It essentially boils down to this. Homes built before 1955 have lead water service lines connecting them the municipal water supply system, consequently the level of lead in the tap water of these older homes has been found to be significantly higher than the allowable maximum of 0.010 milligrams per litre or 10 parts per billion.
So it is that around 2007 most Canadian cities dutifully proceeded to estimate the numbers of lead service lines in their jurisdiction and set up lead pipe replacement programs of one form or another. None of these subsidized the service line form the owners’ property line to the home, but most provided some kind of financing options if your property taxes were in good stead. This often resulted in partial lead pipe replacement, as owners balked at the cost ($2,000 to 5,000) and the bother of digging up their lawns and gardens to remove their portion of the lead service line.
It wasn’t long before municipal resolve started waning along with dwindling city budgets. Lead pipe replacement programs slowed down as they became tied to capital rehabilitation initiatives and available funds. Other pressing drinking water issues such as combined sewage overflows, back flow contamination and ageing infrastructure took the limelight. Not to mention that new US and Canadian research revealed that partial lead pipe replacement could be worse than no replacement at all.
In 2011, Dr. Michèle Prévost's research team at École Polytechnique de Montréal reported that: "Under moderate/high flow rates (8 to 32 L/min) in our laboratory setting, partial replacement of Lead Service Lines with copper pipe released about three times more lead than a 100% lead pipe.”
Plumbers we talked to in Montreal, Ottawa, and Toronto displayed a profound distrust of municipalities, questioning their goodwill, transparency and procedures. According to them nothing gets fixed because the fix is in.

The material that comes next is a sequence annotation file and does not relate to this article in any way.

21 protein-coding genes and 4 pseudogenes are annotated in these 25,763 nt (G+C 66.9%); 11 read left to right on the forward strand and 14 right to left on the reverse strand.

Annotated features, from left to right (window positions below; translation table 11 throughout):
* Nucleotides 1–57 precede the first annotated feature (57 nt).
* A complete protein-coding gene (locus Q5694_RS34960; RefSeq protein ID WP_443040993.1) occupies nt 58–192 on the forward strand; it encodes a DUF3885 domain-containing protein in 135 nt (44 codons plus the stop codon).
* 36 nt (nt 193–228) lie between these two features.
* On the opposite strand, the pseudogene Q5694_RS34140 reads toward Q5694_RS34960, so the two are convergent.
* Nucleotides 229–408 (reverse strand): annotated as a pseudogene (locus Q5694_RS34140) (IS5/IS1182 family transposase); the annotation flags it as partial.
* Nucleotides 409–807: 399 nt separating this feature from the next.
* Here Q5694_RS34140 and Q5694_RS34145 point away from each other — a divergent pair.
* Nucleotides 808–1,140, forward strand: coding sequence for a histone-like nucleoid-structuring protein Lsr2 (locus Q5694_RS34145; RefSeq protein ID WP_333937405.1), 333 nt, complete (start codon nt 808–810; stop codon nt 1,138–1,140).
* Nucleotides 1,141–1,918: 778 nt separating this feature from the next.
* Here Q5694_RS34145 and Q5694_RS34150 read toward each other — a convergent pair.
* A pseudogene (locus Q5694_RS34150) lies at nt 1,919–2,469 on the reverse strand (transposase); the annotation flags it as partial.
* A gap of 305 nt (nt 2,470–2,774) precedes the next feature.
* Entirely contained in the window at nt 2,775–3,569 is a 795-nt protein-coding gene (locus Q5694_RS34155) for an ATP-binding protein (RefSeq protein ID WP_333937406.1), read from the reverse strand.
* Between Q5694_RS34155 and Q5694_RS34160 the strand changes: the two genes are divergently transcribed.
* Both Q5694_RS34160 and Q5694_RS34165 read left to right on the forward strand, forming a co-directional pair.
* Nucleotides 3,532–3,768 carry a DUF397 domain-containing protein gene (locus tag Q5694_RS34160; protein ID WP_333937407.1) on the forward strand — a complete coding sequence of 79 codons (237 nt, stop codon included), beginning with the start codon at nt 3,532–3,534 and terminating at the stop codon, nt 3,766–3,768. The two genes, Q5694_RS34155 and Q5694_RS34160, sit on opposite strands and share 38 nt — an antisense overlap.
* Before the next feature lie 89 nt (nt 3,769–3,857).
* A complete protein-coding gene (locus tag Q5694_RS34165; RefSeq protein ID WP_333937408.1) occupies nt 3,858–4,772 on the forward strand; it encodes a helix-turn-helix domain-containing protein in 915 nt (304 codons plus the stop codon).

Back to square one. Today, as far as we know and numbers are hard to come y, there are slightly less than the estimated 75,000 lead service lines in Montreal which the city vowed to fix by 2026, a few years ago. In Toronto there were 65,000 in 2007 but 20,000 have since been replaced under the Lead Pipe Replacement Program. Hamilton has some 30,000, Ottawa around 40,000 and Winnipeg 25,000. And there are waiting lists and no guarantees that the replacement programs won’t be canceled as other priorities beg and cities run out of funds.
“There is a bigger problem out there that the City is trying to hide, says Pro Flow’s Jon Leblanc. “Their infrastructure is destroyed; it can’t handle what is going on. Last week 190 mm of rain fall in 2 hours, there were city streets where the manhole lids were popping.”
“It’s a question of what the city want to throw its money at, people’s houses flooding or Alzheimer,” he says.
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IS IT LEAD POISONING? 1,042 WORDS ON LEAD IN OUR CITIES - 2014/7/28
Medieval Hull - British History Online
The Great Lead Water Pipe Disaster. by Werner Troesken
The Lead Industry and Lead Water Pipes “A MODEST CAMPAIGN”
By Richard Rabin, MSPH
Lead Poisoning and Rome
Lead pipes: Experts review the problem
210 Reasons for the decline of the Roman Empire